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In vitro Evaluation of Calcium Phosphate Precipitation on Possibly Bioactive Titanium Surfaces in the Presence of Laminin.

Journal article
Authors Kostas Bougas
Victoria Franke Stenport
Fredrik Currie
Ann Wennerberg
Published in Journal of Oral & Maxillofacial Research
Volume 2
Issue 3
Pages e3
ISSN 2029-283X
Publication year 2011
Published at Institute of Clinical Sciences, Department of Biomaterials
Pages e3
Language en
Links dx.doi.org/10.5037/jomr.2011.2303
Keywords laminin; titanium; body fluid; calcium phosphates; biomaterials
Subject categories Biomaterials

Abstract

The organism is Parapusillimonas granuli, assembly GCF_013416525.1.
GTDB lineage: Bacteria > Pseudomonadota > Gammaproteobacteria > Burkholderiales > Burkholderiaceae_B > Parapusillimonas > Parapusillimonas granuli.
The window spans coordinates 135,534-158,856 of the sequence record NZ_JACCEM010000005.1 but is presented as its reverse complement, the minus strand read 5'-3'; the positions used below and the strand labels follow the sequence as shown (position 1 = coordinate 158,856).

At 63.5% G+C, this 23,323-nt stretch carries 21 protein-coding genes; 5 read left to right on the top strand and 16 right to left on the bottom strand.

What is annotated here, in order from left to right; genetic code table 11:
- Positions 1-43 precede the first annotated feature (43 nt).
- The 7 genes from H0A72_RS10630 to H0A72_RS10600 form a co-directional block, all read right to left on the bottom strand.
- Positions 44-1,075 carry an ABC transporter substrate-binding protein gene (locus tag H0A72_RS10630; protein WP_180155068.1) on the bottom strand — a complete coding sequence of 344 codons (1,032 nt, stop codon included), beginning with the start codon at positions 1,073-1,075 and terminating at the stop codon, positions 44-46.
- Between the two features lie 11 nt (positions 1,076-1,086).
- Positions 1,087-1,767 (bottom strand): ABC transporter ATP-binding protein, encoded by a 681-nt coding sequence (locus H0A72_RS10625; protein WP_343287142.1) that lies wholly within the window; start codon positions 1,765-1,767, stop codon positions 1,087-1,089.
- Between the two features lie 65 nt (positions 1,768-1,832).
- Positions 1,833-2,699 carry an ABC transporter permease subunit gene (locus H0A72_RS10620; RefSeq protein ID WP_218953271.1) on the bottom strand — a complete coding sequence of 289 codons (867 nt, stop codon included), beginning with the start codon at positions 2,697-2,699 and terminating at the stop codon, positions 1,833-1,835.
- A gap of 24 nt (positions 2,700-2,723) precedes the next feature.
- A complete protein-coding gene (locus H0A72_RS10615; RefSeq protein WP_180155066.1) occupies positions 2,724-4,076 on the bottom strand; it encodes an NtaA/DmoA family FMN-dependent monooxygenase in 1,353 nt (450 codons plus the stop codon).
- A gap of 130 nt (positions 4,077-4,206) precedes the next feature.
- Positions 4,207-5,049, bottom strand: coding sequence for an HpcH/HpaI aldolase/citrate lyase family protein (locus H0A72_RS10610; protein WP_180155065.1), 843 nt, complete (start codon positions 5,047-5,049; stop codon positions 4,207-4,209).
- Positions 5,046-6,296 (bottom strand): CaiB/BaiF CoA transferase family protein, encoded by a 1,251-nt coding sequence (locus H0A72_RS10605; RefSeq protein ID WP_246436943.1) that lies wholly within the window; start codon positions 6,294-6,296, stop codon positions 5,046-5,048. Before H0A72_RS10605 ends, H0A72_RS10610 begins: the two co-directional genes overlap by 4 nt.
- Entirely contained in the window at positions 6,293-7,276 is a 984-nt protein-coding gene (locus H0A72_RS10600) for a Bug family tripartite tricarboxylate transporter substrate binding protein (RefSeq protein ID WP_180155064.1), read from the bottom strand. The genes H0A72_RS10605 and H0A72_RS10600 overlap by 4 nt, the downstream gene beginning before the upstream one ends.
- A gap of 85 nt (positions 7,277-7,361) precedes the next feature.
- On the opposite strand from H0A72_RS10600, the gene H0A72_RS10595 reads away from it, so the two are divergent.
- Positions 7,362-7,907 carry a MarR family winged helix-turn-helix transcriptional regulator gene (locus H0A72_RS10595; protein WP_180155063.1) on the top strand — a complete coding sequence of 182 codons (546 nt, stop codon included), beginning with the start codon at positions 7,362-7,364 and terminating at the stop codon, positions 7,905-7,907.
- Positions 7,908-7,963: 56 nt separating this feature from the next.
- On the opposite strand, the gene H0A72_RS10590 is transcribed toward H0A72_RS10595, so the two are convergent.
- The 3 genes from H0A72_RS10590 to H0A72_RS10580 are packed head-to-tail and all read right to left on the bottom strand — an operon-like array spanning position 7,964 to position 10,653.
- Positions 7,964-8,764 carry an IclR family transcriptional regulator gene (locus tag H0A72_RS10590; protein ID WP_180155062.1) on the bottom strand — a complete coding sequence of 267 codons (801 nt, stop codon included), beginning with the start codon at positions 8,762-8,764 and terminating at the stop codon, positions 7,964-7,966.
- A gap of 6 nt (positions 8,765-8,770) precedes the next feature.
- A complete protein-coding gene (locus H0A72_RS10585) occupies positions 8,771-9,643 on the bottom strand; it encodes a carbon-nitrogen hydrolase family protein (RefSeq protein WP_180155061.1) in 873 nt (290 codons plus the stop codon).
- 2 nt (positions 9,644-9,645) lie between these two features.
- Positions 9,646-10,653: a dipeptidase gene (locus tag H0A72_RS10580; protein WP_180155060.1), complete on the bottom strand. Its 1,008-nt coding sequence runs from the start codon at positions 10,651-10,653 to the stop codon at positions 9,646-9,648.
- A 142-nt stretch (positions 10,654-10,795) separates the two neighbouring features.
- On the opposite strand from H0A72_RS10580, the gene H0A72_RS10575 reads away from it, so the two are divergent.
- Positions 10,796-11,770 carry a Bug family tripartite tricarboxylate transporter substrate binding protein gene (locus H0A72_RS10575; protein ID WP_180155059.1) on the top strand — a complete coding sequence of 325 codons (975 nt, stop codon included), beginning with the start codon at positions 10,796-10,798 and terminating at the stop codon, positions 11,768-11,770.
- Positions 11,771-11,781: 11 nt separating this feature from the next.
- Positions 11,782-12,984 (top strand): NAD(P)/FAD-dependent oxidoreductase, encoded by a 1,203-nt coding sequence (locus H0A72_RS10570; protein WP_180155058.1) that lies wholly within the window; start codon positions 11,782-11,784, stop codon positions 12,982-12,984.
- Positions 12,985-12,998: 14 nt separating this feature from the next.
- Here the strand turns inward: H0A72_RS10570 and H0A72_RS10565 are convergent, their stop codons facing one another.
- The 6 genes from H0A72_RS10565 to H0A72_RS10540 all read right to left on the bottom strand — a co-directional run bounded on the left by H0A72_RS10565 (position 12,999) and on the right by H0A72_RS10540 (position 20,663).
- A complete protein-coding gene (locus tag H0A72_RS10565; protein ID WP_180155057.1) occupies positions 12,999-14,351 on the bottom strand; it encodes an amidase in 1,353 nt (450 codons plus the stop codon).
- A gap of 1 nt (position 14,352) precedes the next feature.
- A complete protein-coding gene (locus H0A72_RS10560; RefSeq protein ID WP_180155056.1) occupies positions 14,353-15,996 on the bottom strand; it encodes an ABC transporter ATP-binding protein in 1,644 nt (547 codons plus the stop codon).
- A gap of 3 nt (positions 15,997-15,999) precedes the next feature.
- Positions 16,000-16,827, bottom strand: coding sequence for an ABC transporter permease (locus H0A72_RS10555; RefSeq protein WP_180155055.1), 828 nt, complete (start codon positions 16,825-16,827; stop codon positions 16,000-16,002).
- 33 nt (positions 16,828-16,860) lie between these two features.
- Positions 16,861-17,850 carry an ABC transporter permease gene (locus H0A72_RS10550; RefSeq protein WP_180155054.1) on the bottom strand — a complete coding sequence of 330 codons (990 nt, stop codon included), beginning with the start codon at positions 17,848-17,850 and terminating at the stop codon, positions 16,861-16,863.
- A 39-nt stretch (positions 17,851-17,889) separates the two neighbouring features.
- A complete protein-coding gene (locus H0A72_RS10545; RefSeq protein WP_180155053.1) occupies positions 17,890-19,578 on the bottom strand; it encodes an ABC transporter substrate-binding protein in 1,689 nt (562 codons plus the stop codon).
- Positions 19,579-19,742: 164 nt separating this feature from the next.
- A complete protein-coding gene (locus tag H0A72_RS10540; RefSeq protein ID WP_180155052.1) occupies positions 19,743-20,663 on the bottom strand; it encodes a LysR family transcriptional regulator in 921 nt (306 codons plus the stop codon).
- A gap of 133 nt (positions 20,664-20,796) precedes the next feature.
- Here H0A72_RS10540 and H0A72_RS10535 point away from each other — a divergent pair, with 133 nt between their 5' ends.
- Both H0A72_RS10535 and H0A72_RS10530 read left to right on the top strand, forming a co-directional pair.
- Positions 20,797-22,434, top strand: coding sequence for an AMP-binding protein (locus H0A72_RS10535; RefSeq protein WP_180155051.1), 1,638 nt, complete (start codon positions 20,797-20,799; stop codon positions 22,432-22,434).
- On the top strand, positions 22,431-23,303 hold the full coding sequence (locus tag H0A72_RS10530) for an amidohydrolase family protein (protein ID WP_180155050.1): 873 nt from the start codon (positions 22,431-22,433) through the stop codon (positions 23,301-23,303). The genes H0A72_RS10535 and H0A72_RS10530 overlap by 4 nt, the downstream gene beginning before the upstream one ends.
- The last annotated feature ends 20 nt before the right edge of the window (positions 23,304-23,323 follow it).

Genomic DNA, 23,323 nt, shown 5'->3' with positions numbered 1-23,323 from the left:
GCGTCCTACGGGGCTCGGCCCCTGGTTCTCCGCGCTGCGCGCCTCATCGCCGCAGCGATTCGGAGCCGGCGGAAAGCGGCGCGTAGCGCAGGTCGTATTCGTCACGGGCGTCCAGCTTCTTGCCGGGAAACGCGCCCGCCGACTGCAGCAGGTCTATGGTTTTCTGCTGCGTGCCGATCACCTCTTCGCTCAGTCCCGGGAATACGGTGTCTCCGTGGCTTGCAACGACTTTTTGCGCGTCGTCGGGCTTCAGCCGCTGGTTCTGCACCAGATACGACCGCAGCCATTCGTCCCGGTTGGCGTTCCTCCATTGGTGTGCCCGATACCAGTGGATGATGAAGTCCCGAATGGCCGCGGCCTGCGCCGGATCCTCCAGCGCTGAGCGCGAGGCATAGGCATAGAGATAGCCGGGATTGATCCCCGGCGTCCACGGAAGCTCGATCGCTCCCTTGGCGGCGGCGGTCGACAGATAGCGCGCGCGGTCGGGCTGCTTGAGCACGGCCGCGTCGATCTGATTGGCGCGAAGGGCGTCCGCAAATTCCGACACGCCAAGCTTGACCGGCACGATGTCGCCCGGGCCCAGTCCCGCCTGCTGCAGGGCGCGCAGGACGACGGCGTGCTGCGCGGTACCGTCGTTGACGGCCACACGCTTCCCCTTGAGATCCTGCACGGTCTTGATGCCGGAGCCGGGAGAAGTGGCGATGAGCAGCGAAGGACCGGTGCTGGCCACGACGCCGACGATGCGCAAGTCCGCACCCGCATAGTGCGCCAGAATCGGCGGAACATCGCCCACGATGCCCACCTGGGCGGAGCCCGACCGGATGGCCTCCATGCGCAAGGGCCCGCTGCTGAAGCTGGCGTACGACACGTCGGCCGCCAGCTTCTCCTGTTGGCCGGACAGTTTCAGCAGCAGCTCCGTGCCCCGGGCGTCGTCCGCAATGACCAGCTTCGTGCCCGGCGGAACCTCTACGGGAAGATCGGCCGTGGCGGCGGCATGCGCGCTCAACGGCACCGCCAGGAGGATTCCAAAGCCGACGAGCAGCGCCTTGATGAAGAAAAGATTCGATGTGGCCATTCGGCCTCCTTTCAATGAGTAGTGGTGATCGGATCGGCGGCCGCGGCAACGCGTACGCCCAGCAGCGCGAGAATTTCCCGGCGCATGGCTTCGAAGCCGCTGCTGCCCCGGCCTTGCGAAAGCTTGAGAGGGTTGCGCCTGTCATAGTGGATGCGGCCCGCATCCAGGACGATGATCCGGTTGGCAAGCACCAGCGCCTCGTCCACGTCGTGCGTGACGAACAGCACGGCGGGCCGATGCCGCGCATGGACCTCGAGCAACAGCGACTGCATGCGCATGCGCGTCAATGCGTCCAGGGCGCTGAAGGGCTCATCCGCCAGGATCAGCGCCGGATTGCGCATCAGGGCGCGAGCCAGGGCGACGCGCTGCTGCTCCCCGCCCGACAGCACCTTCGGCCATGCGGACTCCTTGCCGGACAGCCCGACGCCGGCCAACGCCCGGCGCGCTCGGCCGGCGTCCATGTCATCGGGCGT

Objectives: The aim of the present study was to evaluate calcium phosphate precipitation and the amount of precipitated protein on three potentially bioactive surfaces when adding laminin in simulated body fluid. Material and Methods: Blasted titanium discs were prepared by three different techniques claimed to provide bioactivity: alkali and heat treatment (AH), anodic oxidation (AO) or hydroxyapatite coating (HA). A blasted surface incubated in laminin-containing simulated body fuid served as a positive control (B) while a blasted surface incubated in non laminin-containing simulated body fuid served as a negative control (B-). The immersion time was 1 hour, 24 hours, 72 hours and 1 week. Surface topography was investigated by interferometry and morphology by Scanning Electron Microscopy (SEM). Analysis of the precipitated calcium and phosphorous was performed by Energy Dispersive X-ray Spectroscopy (EDX) and the adsorbed laminin was quantified by iodine (125I) labeling. Results: SEM demonstrated that all specimens except for the negative control were totally covered with calcium phosphate (CaP) after 1 week. EDX revealed that B- demonstrated lower sum of Ca and P levels compared to the other groups after 1 week. Iodine labeling demonstrated that laminin precipitated in a similar manner on the possibly bioactive surfaces as on the positive control surface. Conclusions: Our results indicate that laminin precipitates equally on all tested titanium surfaces and may function as a nucleation center thus locally elevating the calcium concentration. Nevertheless further studies are required to clarify the role of laminin in the interaction of biomaterials with the host bone tissue.

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